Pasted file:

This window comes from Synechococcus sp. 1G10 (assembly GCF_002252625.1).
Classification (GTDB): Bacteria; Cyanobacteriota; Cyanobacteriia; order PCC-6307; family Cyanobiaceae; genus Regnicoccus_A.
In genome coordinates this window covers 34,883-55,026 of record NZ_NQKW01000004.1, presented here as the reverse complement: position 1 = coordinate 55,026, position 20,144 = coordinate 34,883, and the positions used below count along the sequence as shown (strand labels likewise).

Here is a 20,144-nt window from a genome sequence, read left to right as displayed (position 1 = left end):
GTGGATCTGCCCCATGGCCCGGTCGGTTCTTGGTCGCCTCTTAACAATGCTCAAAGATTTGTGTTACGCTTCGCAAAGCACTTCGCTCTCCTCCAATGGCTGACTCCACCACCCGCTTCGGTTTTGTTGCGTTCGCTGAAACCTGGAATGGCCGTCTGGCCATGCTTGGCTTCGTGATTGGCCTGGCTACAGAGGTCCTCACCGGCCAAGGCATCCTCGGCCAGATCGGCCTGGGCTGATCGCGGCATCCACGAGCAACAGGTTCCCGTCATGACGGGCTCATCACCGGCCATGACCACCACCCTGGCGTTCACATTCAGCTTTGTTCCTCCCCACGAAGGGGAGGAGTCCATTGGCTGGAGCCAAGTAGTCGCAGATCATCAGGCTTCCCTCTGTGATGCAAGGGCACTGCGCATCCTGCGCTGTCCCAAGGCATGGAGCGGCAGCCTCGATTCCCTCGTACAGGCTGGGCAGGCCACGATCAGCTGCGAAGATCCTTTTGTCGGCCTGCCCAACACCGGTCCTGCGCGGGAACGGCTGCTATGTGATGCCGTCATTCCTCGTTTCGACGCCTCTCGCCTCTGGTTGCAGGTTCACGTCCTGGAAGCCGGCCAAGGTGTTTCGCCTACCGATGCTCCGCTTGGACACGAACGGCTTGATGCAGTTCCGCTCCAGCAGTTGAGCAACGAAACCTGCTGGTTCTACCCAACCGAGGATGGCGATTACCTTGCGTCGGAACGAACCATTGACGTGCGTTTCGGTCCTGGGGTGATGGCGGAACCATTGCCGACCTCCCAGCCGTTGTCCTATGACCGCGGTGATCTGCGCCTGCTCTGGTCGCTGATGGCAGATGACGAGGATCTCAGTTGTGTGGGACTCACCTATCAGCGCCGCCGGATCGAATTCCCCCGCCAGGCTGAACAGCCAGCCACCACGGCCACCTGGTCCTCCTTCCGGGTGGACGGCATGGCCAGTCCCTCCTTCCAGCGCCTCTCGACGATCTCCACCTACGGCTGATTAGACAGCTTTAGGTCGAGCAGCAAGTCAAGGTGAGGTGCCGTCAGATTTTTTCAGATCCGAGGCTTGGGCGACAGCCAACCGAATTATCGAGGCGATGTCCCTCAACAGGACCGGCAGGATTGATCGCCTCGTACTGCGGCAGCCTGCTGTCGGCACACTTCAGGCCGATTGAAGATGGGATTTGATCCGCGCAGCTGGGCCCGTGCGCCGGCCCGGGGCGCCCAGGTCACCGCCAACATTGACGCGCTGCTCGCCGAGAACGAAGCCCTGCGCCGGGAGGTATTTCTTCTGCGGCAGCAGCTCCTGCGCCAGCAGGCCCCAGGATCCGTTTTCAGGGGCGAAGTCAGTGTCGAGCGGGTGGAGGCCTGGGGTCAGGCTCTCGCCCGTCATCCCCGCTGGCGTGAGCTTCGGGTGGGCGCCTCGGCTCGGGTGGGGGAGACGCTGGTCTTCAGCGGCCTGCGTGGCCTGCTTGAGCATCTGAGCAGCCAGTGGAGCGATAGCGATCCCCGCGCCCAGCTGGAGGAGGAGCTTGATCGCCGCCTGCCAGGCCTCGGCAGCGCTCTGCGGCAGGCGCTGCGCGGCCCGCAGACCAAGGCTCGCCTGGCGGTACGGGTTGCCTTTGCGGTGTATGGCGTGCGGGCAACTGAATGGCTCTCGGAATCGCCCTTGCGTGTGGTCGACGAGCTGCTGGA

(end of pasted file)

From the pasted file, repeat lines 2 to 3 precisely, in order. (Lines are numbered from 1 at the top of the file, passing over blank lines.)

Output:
Classification (GTDB): Bacteria; Cyanobacteriota; Cyanobacteriia; order PCC-6307; family Cyanobiaceae; genus Regnicoccus_A.
In genome coordinates this window covers 34,883-55,026 of record NZ_NQKW01000004.1, presented here as the reverse complement: position 1 = coordinate 55,026, position 20,144 = coordinate 34,883, and the positions used below count along the sequence as shown (strand labels likewise).